BERTHOLD OF CHIEMSEE. See PÜRSTINGER, BERTHOLD.
BERTHOLD OF LIVONIA: Early missionary and second bishop among the Livonians. He was abbot of the Cistercian monastery in Lokkum, and was consecrated bishop to succeed Meinhard about 1196 by Hartwig II, bishop of Bremen. After he had failed to win the heathen by mild means with peril of his life, he went to Saxony and returned with a body-guard in 1198. The Livonians gathered and were defeated in battle, but the bishop was slain July 24, 1198. His successor was Albert of Riga.
BERTHOLD OF REGENSBURG: Franciscan friar, the greatest popular preacher of the Middle Ages in Germany; b. at Regensburg probably earlier than the traditional date of 1220; d. there Dec. 14, 1272. He was a member of the Franciscan community founded at Regensburg in 1226. His novitiate was passed under the guidance of David of Augsburg; and by 1246 he is found in a position of responsibility. By 1250 at the latest, he had begun his career as an itinerant preacher, first in Bavaria, where he endeavored to bring Duke Otto II back to obedience to the Church; then he appears farther westward, at Speyer in 1254 and 1255, then passing through Alsace into Switzerland. In the following years the cantons of Aargau, Thurgau, Constance, and Grisons, with the upper Rhine country, were the principal scenes of his activity. In 1260 he went farther afield, traversing after that date Austria, Moravia, Hungary, Silesia, Thuringia, and possibly Bohemia, reaching his Slavonic audiences through an interpreter. Some of his journeys in the East were probably in the interest of the crusade, the preaching of which was specially entrusted to him by Pope Urban IV in 1263.
The German historians, from Berthold's contemporary, Abbot Hermann of Niedernaltaich, down to the middle of the sixteenth century, speak in the most glowing terms of the force of his personality and the effect of his preaching, which is said to have attracted almost incredible numbers, so that the churches could not hold them; and he was forced to speak from a platform or a tree in the open air. The gifts of prophecy and miracles were soon attributed to him, and his fame spread from Italy to England. He must have been a preacher of great talents and success. Although the manuscript reports of his sermons, which began to circulate very early, are by no means to be trusted as literal productions, we can still form from them a tolerably accurate idea of the matter and manner of his preaching. It was always of a missionary character, based formally on the Scriptures for the day, but soon departing from them to apply the special theme which Berthold wished to enforce. This generally finds its point in the insistent call to true sorrow for sin, sincere confession, and perfect penance; penance without contrition has no value in God's sight, and neither a crusade nor a pilgrimage has any good result unless there is a firm purpose to renounce sin. From this standpoint Berthold criticizes the new preachers of indulgences. The extremely mixed character of his audiences led him to make his appeal as wide and general as possible. He avoids subtle theological questions, and advises the laity not to pry into the divine mysteries, but to leave them to the clergy, and content themselves with the credo. The weighty political occurrences of the time are also left untouched. But everything that affects the average man–his joys and his sorrows, his superstitions and his prejudices–is handled with intimate knowledge and with a careful clearness of arrangement easy for the most ignorant to follow. While exhorting all to be content with their station in life, he denounces oppressive taxes, unjust judges, usury, and dishonest trade. Jews and heretics are to be abhorred, and players who draw people's minds away to worldly pleasure; dances and tournaments are also condemned, and he has a word of blame for the women's vanity and proneness to gossip. He is never dry, always vivid and graphic, mingling with his exhortations a variety of anecdotes, jests, and the wild etymologies of the Middle Ages, making extensive use of the allegorical interpretation of the Old Testament and of his strong feeling for nature.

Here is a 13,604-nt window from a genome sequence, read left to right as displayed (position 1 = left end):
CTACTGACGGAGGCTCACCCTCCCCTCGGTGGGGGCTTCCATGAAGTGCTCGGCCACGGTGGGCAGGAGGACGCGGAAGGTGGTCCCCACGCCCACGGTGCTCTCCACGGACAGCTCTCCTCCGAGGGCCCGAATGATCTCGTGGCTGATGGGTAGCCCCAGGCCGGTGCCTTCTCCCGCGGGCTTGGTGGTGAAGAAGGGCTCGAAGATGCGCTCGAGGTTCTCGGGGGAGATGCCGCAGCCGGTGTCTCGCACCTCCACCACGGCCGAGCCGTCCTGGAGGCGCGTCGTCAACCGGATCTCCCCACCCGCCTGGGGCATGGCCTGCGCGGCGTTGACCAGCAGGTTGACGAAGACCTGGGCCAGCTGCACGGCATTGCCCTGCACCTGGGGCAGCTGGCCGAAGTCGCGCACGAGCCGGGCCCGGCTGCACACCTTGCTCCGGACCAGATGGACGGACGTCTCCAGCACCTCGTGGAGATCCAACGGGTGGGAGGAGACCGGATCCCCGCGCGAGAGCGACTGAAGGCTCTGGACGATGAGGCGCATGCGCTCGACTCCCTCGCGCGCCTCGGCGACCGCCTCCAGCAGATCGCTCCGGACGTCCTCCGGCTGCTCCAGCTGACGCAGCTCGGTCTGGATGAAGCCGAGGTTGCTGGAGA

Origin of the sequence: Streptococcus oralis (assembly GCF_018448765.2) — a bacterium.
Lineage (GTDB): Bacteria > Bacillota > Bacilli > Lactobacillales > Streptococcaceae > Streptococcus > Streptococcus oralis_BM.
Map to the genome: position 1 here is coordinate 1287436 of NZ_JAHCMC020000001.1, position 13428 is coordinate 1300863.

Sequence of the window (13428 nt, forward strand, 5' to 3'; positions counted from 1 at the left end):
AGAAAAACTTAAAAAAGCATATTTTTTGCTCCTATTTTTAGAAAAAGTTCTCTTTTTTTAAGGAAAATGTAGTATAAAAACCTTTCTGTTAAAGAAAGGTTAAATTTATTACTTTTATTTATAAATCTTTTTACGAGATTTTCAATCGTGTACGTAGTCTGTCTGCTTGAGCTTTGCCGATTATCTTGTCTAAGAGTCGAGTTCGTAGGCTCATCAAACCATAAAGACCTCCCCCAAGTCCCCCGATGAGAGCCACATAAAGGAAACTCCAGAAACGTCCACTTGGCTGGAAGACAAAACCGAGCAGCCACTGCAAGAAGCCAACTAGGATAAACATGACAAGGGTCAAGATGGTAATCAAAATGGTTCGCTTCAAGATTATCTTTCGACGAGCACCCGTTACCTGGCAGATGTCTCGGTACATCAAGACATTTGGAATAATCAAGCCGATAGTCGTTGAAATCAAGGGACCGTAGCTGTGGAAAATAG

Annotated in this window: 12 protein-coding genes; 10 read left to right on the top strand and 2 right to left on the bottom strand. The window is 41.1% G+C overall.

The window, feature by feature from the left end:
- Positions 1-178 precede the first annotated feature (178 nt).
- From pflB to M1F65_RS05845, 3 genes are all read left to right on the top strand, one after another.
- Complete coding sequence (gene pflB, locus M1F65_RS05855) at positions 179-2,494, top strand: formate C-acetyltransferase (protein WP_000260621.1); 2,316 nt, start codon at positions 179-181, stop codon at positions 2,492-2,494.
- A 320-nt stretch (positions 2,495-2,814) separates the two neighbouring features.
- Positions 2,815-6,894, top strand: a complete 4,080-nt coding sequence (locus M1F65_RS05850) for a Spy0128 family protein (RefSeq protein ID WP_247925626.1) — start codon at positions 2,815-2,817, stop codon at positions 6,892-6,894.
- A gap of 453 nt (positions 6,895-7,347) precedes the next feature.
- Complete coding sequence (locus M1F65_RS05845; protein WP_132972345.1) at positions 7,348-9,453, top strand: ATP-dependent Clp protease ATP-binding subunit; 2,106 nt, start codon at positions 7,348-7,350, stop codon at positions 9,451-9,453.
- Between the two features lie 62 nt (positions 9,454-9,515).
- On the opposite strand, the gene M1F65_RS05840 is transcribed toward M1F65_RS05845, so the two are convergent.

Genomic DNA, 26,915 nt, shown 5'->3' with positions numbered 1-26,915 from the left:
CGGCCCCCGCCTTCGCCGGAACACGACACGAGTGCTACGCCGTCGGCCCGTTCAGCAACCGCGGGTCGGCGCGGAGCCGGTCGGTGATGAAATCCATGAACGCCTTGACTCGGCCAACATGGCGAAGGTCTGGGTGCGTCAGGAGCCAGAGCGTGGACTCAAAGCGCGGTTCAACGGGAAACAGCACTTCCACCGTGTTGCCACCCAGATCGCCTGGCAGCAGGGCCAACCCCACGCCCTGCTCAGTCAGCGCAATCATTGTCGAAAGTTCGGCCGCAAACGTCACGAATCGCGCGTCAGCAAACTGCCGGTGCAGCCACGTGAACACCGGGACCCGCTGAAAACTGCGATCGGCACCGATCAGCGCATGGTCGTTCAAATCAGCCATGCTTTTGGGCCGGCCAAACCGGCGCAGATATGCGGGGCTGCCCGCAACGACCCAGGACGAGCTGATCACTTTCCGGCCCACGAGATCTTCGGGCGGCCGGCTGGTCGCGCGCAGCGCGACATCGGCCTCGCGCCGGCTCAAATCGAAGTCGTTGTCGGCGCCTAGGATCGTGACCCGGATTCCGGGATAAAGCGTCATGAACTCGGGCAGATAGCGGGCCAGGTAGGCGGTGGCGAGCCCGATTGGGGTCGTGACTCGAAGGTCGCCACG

BIBLIOGRAPHY: The sermons in Germen of Berthold were edited or given in abstract by C. F. Kling, Berlin, 1824, on which cf. J. Grimm in Wiener Jahrbücher der Literatur, xxxii (1825), 194-257, and the Kleinere Schriften by J. Grimm, Vienna, 1869. A complete edition of his Predigten, ed. F. Pfeiffer, appeared vol. i, Vienna, 1862 (cf. K. Schmidt in TSK, xxxvii, 1864, pp. 7-82), vol. ii, ed. J. Strobl, Vienna, 1880 (cf. A. Schönbach, in Anzeiger für deutsches Altertum, vii , 337-385). On the Latin sermons consult H. Leyser, Deutsche Predigten des 13. und 14. Jahrhunderts, Leipsic, 1838; G. Jacob, Die lateinischen Reden des seligen Berthold von Regensburg, Regensburg, 1880; Sermones ad religiosos viginti, ed. P. de a. Hoetzel, Munich, 1882. On his life and work consult: K. Hoffmann, Sitzungsberichte der Münchener Akademie, ii (1867), 374 sqq., ii (1868), 101; L. Rockinger, Berthold von Regensburg und Raimund von Peniafort, in Abhandlungen der Münchener Akademie, historische Classe, xiii, 3 (1877), 165 sqq.; K. Unkel, Berthold von Regensburg, Cologne, 1882. For his preaching consult: W. Wackernagel, Altdeutsche Predigten, Basel, 1876; R. Cruel, Geschichte der deutschen Predigt im Mittelalter, pp. 306-322, Detmold, 1879; A. Linsenmayer, Geschichte der Predigt in Deutschland, pp. 333-354, Munich, 1886; E. C. Dargan, A History of Preaching, New York, 1905.
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